By preparing a generation of highly educated and skilled youth, India will lead with a scarce resource for industry all over the world: Knowledge workers with flexibility and analytical powers will be a driving force for innovation and growth.


The demands for a world-class education are high for today's job market and necessary for current professions.
In Gujarat we have focussed on expanding and establishing new education institutes in focussed areas. Today people are studying at the only Forensic Sciences University in India, as well as at the new Gujarat National Law University and Pandit Deendayal Petroleum University. The recently established Raksha Shakti University is the first of its kind in India, conducting diploma and degree courses in public science and internal security. By preparing India's youth in key areas we are ensuring qualified professionals are ready to address future challenges and create solutions.


Young India is in a hurry, this is not only limited to governance. This Net Generation — who from childhood have been stimulated by unlimited online information and instant social networking will be the future workforce. Their new tools for communication and approaches to work will give a technology-quake shaking up the work culture of traditional hierarchies as well giving an injection of creativity and innovation. The Net Generation will contribute advanced systems to revolutionise efficiency and with novel methods will solve persistent problems.
India, by promoting a knowledge-empowered workforce can become a leader in alternative processes and pioneering innovation to address the challenges of a fast-changing world.


Global Gateways and Global Hubs


As the international business centres are re-balanced over the world, India needs to be ready to attract a flow of investments across the country.
India's business regulations has been found to be overly-complex and non-transparent and standards and certifications procedures are cumbersome. This over-regulation is turning away Governments and businesses. Necessary business regulation processes are taking hundreds of days when other countries are able to complete formalities in weeks.


India requires systems that deliver and an administration that focuses on outcomes.
In Gujarat we use a single-window web portal for investors to apply and track their requests for a delay-free process. The recent Economic Freedom Rankings ranked Gujarat 2nd from the top in India, recognising the State's improvement in legal institutions and labour and business regulation. Gujarat's efficiency has attracted businesses from India and around the world. Over $450 billion of investments were committed at the last Vibrant Gujarat Investors Summit. India's cities need to be upgraded to Global Gateways for business.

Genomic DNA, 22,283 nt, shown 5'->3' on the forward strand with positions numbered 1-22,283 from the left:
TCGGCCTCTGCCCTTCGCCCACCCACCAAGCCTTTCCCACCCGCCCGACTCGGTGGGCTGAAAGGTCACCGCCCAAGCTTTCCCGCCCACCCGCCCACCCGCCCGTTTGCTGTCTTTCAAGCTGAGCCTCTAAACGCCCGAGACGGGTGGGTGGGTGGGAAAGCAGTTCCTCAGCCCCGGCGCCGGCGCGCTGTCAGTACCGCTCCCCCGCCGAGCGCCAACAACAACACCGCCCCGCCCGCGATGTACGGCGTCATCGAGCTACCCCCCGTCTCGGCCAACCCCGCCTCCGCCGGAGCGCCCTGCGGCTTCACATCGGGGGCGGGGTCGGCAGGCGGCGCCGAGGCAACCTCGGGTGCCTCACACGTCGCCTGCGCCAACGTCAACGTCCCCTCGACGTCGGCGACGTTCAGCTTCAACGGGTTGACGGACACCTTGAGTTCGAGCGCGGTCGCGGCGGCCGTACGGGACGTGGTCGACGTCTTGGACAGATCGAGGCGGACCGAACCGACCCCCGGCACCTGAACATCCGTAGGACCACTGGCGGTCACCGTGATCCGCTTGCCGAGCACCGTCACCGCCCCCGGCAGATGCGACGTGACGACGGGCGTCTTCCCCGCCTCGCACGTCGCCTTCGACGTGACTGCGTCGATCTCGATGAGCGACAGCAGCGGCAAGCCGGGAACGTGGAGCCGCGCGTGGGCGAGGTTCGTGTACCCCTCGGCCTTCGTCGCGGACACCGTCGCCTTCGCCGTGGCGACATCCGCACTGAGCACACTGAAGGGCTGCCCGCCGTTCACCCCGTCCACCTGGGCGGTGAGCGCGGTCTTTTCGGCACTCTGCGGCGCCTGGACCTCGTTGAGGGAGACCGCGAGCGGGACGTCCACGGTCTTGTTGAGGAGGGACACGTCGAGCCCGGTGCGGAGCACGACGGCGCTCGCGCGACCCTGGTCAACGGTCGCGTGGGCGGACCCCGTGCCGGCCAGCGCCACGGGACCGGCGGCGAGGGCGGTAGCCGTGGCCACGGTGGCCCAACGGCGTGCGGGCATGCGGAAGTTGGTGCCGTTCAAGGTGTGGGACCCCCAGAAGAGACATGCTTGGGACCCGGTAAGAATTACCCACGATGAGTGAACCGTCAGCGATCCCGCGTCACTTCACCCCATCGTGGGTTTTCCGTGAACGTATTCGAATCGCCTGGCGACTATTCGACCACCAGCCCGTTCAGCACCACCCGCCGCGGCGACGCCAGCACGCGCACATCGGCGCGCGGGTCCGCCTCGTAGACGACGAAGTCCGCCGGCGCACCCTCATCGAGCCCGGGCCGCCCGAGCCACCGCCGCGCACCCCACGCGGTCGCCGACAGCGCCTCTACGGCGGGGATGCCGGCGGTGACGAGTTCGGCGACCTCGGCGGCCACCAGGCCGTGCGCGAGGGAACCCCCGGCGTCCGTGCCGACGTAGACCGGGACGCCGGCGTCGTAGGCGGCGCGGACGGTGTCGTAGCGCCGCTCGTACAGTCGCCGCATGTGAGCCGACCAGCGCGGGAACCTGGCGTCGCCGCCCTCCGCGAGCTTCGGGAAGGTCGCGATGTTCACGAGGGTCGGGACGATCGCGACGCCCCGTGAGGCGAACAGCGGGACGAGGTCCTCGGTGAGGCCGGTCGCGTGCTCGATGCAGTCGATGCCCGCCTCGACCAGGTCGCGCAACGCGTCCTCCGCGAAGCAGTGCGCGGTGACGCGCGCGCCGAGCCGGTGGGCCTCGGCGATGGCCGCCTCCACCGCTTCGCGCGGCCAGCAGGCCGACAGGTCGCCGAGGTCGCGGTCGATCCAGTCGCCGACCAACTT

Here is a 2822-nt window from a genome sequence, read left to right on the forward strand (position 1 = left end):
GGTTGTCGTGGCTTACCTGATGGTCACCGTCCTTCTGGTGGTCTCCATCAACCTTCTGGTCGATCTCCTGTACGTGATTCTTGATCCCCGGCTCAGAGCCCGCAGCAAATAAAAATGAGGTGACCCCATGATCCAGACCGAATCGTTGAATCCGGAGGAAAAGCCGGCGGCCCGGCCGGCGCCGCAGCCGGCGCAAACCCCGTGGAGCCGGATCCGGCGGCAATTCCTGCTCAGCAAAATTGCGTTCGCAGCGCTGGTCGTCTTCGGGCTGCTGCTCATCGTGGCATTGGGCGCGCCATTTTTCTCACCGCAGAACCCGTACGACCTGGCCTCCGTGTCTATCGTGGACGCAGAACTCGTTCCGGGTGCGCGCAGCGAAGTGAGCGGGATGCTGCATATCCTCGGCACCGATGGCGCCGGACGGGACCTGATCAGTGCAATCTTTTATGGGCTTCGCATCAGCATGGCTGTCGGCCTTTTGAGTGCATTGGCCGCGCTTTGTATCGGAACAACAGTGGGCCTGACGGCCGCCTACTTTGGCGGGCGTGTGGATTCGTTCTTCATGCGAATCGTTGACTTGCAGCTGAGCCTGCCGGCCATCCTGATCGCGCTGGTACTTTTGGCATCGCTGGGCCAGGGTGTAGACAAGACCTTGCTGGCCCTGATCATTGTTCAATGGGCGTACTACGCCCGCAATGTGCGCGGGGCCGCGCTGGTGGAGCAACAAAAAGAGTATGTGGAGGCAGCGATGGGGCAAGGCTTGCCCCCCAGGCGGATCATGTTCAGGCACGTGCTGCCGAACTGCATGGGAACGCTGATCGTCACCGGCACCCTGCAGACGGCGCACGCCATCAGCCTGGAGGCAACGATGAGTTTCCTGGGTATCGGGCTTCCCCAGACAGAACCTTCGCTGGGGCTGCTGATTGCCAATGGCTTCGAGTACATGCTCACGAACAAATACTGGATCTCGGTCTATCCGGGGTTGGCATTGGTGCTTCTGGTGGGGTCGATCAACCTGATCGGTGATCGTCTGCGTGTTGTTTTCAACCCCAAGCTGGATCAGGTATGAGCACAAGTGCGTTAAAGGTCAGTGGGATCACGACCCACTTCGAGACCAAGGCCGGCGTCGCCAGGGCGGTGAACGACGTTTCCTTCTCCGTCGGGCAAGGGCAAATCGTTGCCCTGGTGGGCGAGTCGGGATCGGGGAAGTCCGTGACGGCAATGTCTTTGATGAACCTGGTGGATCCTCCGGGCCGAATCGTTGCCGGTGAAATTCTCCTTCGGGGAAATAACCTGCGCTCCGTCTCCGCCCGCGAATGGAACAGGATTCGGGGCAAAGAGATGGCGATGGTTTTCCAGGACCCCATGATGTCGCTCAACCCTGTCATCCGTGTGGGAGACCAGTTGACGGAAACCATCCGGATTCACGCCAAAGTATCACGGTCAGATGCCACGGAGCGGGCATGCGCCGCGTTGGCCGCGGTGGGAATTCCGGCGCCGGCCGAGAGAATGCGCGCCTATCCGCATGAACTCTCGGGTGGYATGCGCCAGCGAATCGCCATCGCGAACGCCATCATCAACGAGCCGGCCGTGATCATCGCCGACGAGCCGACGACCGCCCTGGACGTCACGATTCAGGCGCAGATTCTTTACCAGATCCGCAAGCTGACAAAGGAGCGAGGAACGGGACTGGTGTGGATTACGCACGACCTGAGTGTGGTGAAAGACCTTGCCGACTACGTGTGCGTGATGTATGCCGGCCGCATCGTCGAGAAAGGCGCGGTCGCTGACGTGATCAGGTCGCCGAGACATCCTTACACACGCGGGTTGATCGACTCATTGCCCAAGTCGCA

Forbes magazine named Ahmedabad number one in India in its list of The World's Fastest-Growing Cities with a focus on the global emerging powerhouses. Ahmedabad was described as the "most market-oriented and business-friendly" among Indian States. Gujarat offers a model to transform business regulation processes that will bring investments with employment and new technology for our people
.


Planning infrastructure for our country can no longer be driven by responding just to local needs and fixing the problem areas. Our roads, ports and energy hubs need to be globally connected to vitalise and drive our economy.
Gujarat's Port Policy has led to world-class private-sector ports and is recognised as one of the best public policies in Asia, by the US based Cato Institute. Today we see 35 per cent of India's cargo-handling being through Gujarat's ports.


To fully utilise the future potential, India needs to ensure that there is maximum use of the country's natural resources and human capital. Gujarat has provided concrete solutions to capturing the energy of the youth to support social service.
The Chief Minister's Fellowship Programme is an opportunity for high achieving youth to work with senior Government Officers to contribute to society. Another initiative is apprenticeships with the urban municipalities and Gujarat Law University students are working with our judges for new solutions.


Balanced Development